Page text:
Strategic and Corporate Planning

In the corporate world, every organization has its vision and mission, which helps all the stakeholders identify the company’s goals and objectives. To ensure that all members are aware of the targets, organizational leaders thus define their objectives through strategic planning. These plans are made after the management has conducted a thorough analysis of the company and its environment, ensuring that they meet all standards required to achieve its goals. They will then suggest or implement steps to help the company realize its goals. Strategic planning could be a mid or long-term strategy normally ranging from 3-to 5 years, although it can go longer than the stated dates depending on the objectives and company structure. Although all businesses have different goals depending on their design and fields, thorough research and analysis are necessary to ensure a better plan is achieved as the product of strategic planning.

Since the strategic planning is done after a thorough research analysis of the company, there is always a process involved. Strategic planning starts by firstly identifying the organization’s current strategic position (Landreth Grau, 2021). Next, the company analyses the existing plan, especially the long-term and achievement goals, then considers it during the adjusting to suit the possible strategic plan. Secondly, the planners will prioritize objectives and initiatives that will contribute to or support the company in achieving its goals by choosing the most appropriate and relevant ones. Thirdly, the planners will then develop the plan where they formulate all the steps that will be implemented to ensure the company achieves its goals. Fourthly, the program is then implemented where it is communicated throughout the company to ensure partnership to achieve the goals. Lastly, the plans are subjected to updates after assessment and periodical reviews with the assessment criteria to provide all the steps are accomplished.

Four major parts of corporate planning

The strategic plan is an essential document in a business, and it is often reflected in the plan document or other media. These plans are easily shared and analyzed by the customers, employees, and other stakeholders who play a part in that plan execution so that they may continually work towards the company objectives. This document is preferred because of important information about the company, such as the mission, goals, alignments with short-term goals, and evaluation and revision criteria. The mission will give employees a sense of purpose and direction to value the plan. This mission holds the company values, which are the visioning components. Further, it helps leaders and stakeholders make rational decisions that do not compromise the business.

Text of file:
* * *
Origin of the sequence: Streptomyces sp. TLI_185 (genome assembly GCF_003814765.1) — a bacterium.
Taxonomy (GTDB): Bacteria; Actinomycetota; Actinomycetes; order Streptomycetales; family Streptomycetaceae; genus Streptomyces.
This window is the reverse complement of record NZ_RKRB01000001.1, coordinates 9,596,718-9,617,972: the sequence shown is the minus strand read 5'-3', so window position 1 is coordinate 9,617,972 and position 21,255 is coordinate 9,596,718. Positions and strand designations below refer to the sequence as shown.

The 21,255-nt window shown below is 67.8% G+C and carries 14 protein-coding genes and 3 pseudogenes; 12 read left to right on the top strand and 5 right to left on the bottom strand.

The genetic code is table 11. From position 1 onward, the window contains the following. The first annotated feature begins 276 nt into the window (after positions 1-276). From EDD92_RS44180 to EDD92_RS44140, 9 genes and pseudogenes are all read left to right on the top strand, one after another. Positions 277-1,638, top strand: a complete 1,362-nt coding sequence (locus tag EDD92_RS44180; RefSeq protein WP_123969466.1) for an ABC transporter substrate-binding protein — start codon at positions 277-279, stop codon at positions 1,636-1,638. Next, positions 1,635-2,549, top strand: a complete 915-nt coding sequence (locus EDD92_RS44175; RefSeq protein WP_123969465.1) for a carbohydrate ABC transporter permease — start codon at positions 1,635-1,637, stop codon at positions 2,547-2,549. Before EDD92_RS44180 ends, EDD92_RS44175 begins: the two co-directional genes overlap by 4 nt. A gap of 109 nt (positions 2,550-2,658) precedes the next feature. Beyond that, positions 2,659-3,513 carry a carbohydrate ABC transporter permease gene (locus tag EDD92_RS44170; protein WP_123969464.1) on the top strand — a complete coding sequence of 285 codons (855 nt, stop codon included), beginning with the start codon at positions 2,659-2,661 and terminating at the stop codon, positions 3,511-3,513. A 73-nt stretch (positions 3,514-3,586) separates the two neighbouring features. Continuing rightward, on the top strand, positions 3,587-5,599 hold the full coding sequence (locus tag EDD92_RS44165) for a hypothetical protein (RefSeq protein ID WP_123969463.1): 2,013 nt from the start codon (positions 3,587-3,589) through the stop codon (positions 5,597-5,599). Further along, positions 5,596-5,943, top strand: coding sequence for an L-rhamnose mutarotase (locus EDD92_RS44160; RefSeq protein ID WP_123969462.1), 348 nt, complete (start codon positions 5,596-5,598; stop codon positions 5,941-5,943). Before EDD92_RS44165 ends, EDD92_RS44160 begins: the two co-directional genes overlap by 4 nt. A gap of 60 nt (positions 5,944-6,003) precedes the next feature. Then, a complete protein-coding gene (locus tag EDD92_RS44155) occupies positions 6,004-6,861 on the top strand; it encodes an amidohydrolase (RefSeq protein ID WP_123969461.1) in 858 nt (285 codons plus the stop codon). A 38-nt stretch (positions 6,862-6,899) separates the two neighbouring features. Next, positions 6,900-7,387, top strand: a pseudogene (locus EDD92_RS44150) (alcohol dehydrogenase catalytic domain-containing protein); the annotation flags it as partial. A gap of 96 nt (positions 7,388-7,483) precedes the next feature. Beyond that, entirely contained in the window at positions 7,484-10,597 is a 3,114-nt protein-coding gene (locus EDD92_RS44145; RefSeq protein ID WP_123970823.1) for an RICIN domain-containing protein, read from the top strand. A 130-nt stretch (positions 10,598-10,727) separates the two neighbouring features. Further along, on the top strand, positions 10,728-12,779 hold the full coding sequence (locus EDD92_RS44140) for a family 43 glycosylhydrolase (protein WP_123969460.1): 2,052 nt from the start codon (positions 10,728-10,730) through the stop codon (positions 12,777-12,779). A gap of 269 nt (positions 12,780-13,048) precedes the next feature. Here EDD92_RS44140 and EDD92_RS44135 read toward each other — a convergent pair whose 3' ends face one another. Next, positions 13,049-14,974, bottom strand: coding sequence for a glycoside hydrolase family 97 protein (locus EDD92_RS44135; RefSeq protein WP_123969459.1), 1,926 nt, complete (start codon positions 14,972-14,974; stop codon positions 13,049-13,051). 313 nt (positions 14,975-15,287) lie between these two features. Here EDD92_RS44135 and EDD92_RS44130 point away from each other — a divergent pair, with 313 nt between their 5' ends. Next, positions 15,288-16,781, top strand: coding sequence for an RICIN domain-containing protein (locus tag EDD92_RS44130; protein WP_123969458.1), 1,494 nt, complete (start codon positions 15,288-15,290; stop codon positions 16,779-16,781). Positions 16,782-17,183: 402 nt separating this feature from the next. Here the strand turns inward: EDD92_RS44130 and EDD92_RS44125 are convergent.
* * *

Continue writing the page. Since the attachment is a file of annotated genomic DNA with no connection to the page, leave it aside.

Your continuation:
Plan goals will be targets that are considered achievable, measurable, and specific. They depict the company’s big picture by explaining what it will be doing to achieve its mission and vision (Morciano et al., 2020). Further, it will help the company measure its progress because the plan has assessment criteria in every step. However, these plans must be communicated to all stakeholders, especially the leaders in various departments and employees, to ensure they all execute their tasks under the same assumption about the company goals. This strategy can include the company’s short-term goals showing the company tactical plans that help business leaders assess and make better decisions to help the company achieve its long-term goals.

After the plan has been developed, it has to be implemented; hence, it has to be allocated resources, making it the third important part of the plan. It involves allocating staff, capital, and other resources necessary, such as permits to achieve the desired goal at a given step with precise planning and management (Naamati Schneider, 2020). All leaders from different business units should be involved to determine how the resources are allocated, which will ensure that the value of the entire business is maximized, unlike when teams perform separately.

Lastly, the evaluation and revision allow the management to assess their progress while revising some clauses where possible. While evaluating the plan, there is the identification of strategic tradeoff; however, this part remains difficult for leaders to prioritize their resources (Dennis, 2019). Since all tradeoffs entail some risks, businesses are supposed to balance between the risks and return to ensure the company doesn’t fall off the track in case they fail in some steps.